Dilemma- Notice Period

Virat, appeared for an interview and after qualifying through all the rounds; during the negotiation stage he was asked:

Interviewer: When can you join the company?

Virat: I have to serve a two months’ notice period.

Interviewer: Mr. Virat, we cannot linger this position for two months.

Virat: After a hiatus, ok, Sir I will try to talk to the HR department for early relieving.

Interviewer: We would like you to join in 20 days.

Virat: That would be complicated but I will try to cope as I have some leave balance.

Interviewer: Alright then, here is your offer letter.

Virat: Thank you (he signs the letter).

This is what happens with many of us….isn’t it? Now let’s see another scenario where Virat resigned from this company:

Same Interviewer (HR Person): You have to serve the notice period of three months.

Virat: But Sir, I cannot do that, I have some leave balance which can be adjusted or else I will pay the amount for 2 months and serve one month notice period.

HR Person: That is not possible Virat; the position is crucial and requires a proper handover to the new person who will be taking over.

Virat: Sir, Handing over will not take much time, it will be done in one month; but I have to join the new company in a month’s time.

HR Person: No, Virat, this will not be possible or else we will have to go the legal way.

So, dear friends what do these two scenarios depict? The same person who asked Virat to join in 20 days is not ready to relieve him in one month’s time. Question here is, why do we have such double standards? As an HR professional isn’t it our responsibility to create and design policies in a manner beneficial to both the company and the employee? When you want a person in your company, you show them fear of loss of the opportunity and ask them to negotiate with the notice period, and once you are faced with  a similar situation the entire world goes upside down and you threaten them with legal proceedings.

There have been many queries recently on the forum about not serving the notice period, legal proceedings by companies and relieving letter, and the crux of all such posts happen to be the same. Here is an example:

I worked with an Indian IT major, my employment was on contract for first 9 months and later they made me permanent 3 months ago in Jan. I was not very happy with my profile and package and in between got an offer from some other company who wanted me to join in 15 days.

I put the resignation in the tool (online) stating that I have got an offer from some other company who are paying me better and also told them (verbally) that I have some financial issues in family hence need this job anyhow and will not be able to serve 2 months’ notice. I also told them in writing that I am willing to give ‘notice pay’. My manager paid no heed to it and said that he could not relieve me until I served the 2 months notice (nor could he increase my salary or change my role in the team) and I would have to give KT to the replacement. I kept requesting them for 2 weeks (post resignation) but they did not consider my request , hence I left the company (told my reporting manager over the phone) and submitted the laptop (took receipt from the IT dept) and joined the other company.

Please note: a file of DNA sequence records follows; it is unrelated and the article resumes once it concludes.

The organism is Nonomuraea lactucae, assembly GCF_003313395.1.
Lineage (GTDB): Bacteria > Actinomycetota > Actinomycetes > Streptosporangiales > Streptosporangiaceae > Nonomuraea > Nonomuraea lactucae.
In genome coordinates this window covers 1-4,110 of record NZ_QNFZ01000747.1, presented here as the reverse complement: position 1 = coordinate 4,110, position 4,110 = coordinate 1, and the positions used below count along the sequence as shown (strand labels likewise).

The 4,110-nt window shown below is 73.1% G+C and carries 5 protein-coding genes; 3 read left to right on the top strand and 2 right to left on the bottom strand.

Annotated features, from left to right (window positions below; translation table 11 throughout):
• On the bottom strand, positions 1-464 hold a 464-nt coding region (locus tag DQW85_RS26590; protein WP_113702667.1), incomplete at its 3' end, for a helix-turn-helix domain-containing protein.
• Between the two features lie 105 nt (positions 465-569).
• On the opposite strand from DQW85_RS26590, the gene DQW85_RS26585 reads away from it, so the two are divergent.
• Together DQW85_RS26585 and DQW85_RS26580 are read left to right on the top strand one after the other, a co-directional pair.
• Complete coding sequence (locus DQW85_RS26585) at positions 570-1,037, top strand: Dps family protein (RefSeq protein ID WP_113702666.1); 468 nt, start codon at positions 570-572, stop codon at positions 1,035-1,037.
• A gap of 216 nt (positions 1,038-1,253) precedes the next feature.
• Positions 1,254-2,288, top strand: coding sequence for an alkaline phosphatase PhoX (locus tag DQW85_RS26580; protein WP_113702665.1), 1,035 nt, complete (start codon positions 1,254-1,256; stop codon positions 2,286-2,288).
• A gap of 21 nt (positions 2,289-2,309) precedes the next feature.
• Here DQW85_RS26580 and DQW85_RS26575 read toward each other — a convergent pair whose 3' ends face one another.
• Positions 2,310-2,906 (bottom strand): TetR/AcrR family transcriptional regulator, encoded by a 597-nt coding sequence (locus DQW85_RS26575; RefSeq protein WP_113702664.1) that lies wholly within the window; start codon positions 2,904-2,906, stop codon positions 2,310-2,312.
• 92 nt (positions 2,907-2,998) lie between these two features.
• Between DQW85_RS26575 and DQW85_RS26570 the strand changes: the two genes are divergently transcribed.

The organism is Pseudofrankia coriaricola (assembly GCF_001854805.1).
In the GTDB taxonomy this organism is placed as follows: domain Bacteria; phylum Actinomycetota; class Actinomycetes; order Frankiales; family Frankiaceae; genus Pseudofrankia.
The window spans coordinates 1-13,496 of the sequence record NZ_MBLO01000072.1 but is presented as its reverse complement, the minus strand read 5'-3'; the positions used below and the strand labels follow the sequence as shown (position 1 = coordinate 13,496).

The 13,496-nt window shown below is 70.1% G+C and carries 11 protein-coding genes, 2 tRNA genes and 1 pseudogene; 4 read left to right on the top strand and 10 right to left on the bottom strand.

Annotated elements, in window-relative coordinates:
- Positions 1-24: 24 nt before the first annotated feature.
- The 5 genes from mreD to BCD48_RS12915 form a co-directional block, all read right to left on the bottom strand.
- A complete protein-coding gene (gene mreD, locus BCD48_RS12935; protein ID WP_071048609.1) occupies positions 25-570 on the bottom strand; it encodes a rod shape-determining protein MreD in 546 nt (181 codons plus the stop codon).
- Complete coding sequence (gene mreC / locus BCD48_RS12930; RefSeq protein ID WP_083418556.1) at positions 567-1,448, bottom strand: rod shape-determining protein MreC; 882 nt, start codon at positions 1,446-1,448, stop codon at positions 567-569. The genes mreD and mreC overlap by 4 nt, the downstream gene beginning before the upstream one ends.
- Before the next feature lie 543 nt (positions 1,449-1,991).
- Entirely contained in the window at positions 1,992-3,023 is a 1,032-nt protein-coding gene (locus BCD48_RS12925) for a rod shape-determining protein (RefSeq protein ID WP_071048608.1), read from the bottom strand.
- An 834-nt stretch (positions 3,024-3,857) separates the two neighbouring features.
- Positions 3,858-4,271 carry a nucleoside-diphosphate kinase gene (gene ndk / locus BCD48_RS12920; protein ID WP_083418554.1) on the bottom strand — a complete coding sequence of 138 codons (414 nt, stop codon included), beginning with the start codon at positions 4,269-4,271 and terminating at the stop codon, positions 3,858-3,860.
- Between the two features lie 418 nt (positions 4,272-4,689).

My new employer knows the entire scenario.

After one week of joining I got a call from HR (of previous co.) stating that they will send me a legal notice as I have not given proper KT and will run an absconding action against me which means that I will not get the relieving letter and experience letter and the full and final settlement will not be done either.

I want to know what can be the implications or consequences of this legal notice , can they send it to me even after I have stated that I am ready to pay the notice pay amount and have also submitted the laptop?

Sometimes I wonder, when will our HR Managers learn to be austerely professional while handling such matters and accept resignation without taking it as rejection. How do we edify the significance of the notice period to both the parties? We all have started taking it for granted. Why such a scurry to hire a person when in need and then when the same person (has become habitual) desires you to relieve him/her early, why bully them with trepidation of going legal etc. Manipulation is not HR’s job but still we all live it out in our day-to-day life.

Practice of notice period, in companies, was introduced to grant a respite to both the employee and the employer, in order to reconcile them in their respective roles, for the employer it is vital as they can hire opposite replacement and proper handling over can be completed. Employee gets the benefit of bidding good bye on a positive note which creates constructive reference for them in future.

Is there any record available somewhere which depicts how many employees leave a company without serving the notice period even after being threatened by the HR department about going the legal way? Also how many employers really go to the extent of filing a legal suit against such employees (apart from sending a legal notice)? I seriously won’t think there will be many unless something of severe nature absolutely demands such an action from the employer.

So, the practice is very normal, then why are we adamant on having a notice period for such a long duration when we cannot make our employees adhere to it, in fact we only entice them to do such things in the first place. The policies are drafted keeping in mind the suitability of both the employer and the employee, with such practices of not serving notice period, who is getting the advantage?

Settle on, consider and then transform policies for the benefit of all!

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